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Re: A question on interval arithmetic


You need to average  (r1*r2)/(r1+r2) over the required interval.

Here is how I did it evaluating over the 2-dimensional tolerance region
around r1=r10 and r2=r20. I assume each resistor independently has a
tolerance +/-a which is uniformly distributed over an interval of length 2a,
which gives a probability density 1/(4a^2) over the 2-dimensional tolerance
region for the pair of resistors. I had to evaluate indefinite integrals and
then substitute in limits because definite integration seemed to lock
Mathematica up (I have version 5 for Windows).

Integrate[((r1*r2)/(r1 + r2))*(1/(4*a^2)), r1]
Simplify[(% /. {r1 -> r10 + a}) - (% /. {r1 -> r10 - a})]
Integrate[%, r2]
Simplify[(% /. {r2 -> r20 + a}) - (% /. {r2 -> r20 - a})]

--
Steve Luttrell
West Malvern, UK

"Oliver Friedrich" <oliver.friedrich at tzm.de> wrote in message
news:blcq5l$p5f$1 at smc.vnet.net...
> Hallo,
>
> the resistance of 2 resistors in parallel is r1*r2/(r1+r2). Now I want to
> introduce tolerances in the resistors and ask for the range of resistance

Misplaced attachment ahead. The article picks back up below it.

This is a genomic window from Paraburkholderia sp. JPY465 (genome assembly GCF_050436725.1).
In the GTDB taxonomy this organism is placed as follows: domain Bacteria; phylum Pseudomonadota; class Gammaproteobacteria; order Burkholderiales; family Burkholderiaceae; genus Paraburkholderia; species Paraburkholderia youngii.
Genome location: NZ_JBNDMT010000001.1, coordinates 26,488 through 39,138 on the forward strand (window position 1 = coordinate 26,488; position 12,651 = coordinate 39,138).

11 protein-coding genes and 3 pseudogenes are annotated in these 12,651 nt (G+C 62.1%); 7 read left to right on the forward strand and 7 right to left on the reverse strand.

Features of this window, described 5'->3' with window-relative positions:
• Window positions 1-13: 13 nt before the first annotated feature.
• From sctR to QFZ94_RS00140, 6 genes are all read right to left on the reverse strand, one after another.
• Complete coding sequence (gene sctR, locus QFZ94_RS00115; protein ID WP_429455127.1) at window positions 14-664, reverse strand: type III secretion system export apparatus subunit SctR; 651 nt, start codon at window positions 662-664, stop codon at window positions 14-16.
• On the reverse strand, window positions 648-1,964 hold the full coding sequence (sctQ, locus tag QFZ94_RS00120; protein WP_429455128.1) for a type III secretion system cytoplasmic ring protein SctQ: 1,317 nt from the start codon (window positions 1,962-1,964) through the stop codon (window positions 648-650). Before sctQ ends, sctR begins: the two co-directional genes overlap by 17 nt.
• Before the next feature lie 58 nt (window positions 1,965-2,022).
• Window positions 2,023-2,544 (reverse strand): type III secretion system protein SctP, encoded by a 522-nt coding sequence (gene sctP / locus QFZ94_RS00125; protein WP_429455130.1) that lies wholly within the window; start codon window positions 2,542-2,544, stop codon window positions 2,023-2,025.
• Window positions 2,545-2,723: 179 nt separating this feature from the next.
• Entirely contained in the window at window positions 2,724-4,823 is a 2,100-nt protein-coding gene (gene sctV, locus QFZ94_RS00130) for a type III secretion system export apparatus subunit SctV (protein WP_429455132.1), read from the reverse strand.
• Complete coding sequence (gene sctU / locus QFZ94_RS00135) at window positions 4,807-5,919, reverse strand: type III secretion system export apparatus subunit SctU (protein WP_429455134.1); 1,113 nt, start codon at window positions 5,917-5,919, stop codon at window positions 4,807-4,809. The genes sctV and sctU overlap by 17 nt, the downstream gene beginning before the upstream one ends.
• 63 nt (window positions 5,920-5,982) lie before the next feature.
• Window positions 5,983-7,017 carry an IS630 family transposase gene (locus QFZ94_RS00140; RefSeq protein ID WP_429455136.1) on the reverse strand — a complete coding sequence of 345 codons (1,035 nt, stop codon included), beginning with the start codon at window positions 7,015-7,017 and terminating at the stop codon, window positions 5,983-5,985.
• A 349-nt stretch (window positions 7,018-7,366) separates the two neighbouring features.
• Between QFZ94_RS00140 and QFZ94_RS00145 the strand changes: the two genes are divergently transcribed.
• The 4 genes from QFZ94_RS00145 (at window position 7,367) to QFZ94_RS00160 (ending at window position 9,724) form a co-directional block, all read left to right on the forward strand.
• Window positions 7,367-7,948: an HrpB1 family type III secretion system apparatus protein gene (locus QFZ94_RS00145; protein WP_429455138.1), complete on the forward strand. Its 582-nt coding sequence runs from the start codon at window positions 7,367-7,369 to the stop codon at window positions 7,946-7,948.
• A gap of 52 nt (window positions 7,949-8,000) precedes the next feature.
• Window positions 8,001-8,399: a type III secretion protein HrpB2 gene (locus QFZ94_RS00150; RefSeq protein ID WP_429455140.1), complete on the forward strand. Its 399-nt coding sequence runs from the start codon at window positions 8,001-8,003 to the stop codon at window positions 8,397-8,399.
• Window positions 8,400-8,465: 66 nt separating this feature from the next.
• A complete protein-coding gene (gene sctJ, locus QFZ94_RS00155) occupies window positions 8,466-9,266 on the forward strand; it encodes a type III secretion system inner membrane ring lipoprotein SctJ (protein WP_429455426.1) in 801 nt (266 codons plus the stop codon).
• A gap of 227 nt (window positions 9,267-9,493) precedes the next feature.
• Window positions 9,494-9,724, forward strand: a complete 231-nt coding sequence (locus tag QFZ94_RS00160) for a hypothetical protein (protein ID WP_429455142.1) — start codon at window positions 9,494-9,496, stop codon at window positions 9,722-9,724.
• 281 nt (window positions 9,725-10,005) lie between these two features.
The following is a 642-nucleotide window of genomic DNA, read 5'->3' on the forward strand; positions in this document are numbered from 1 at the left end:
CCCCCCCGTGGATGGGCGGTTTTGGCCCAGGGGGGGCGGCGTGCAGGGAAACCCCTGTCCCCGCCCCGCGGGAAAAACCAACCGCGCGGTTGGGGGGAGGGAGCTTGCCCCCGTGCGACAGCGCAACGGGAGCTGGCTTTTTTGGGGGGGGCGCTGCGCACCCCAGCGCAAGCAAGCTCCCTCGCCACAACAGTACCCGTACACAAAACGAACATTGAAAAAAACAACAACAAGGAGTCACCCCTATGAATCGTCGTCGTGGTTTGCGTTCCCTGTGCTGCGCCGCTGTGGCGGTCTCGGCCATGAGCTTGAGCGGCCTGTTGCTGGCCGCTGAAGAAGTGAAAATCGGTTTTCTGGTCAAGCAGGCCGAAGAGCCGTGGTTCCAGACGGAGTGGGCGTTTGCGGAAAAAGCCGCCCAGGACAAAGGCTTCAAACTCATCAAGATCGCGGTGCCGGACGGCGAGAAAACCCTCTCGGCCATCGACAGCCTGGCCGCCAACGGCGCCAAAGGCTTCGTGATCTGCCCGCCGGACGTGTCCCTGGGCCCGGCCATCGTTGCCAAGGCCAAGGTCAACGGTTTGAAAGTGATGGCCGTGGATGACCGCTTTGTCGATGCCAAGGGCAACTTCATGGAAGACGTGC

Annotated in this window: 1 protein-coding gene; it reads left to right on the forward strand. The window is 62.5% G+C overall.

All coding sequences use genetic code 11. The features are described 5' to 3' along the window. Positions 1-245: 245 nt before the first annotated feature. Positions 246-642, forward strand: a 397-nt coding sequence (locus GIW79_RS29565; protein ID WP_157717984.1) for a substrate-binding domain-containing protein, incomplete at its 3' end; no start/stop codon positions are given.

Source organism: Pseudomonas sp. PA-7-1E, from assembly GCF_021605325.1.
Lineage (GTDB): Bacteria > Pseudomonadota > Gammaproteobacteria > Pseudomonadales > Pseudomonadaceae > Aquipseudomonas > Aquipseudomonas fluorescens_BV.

> of the combination. One may think that e.g
>
> (r1*r2)/(r1+r2)/.{r1->Interval[{10,20}],r2->Interval[{20,40}]}
>
> would lead to the correct result, but there's a trap. If I replace the
> expressions by the intervals, Mathematica evaluates the new expression
assuming
> that all four intervals are independant from each other. And that's not
> correct. Taken either the minimum or the maximum from a certain interval ,
> Mathematica should stick to that, because it is nonsense to take Min[r1]
and Max
> [r1] within the same expression, r1 can have only one value at a time.
>
> How can I avoid this problem?
>
> Oliver Friedrich
>



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